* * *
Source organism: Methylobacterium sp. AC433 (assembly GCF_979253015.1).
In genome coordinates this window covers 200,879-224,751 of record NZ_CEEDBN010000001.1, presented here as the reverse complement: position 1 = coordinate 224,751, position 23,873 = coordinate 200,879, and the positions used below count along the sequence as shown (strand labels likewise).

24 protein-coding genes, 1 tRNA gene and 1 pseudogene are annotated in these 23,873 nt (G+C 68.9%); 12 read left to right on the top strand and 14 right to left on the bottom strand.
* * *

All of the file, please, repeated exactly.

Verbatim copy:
Source organism: Methylobacterium sp. AC433 (assembly GCF_979253015.1).
In genome coordinates this window covers 200,879-224,751 of record NZ_CEEDBN010000001.1, presented here as the reverse complement: position 1 = coordinate 224,751, position 23,873 = coordinate 200,879, and the positions used below count along the sequence as shown (strand labels likewise).

24 protein-coding genes, 1 tRNA gene and 1 pseudogene are annotated in these 23,873 nt (G+C 68.9%); 12 read left to right on the top strand and 14 right to left on the bottom strand.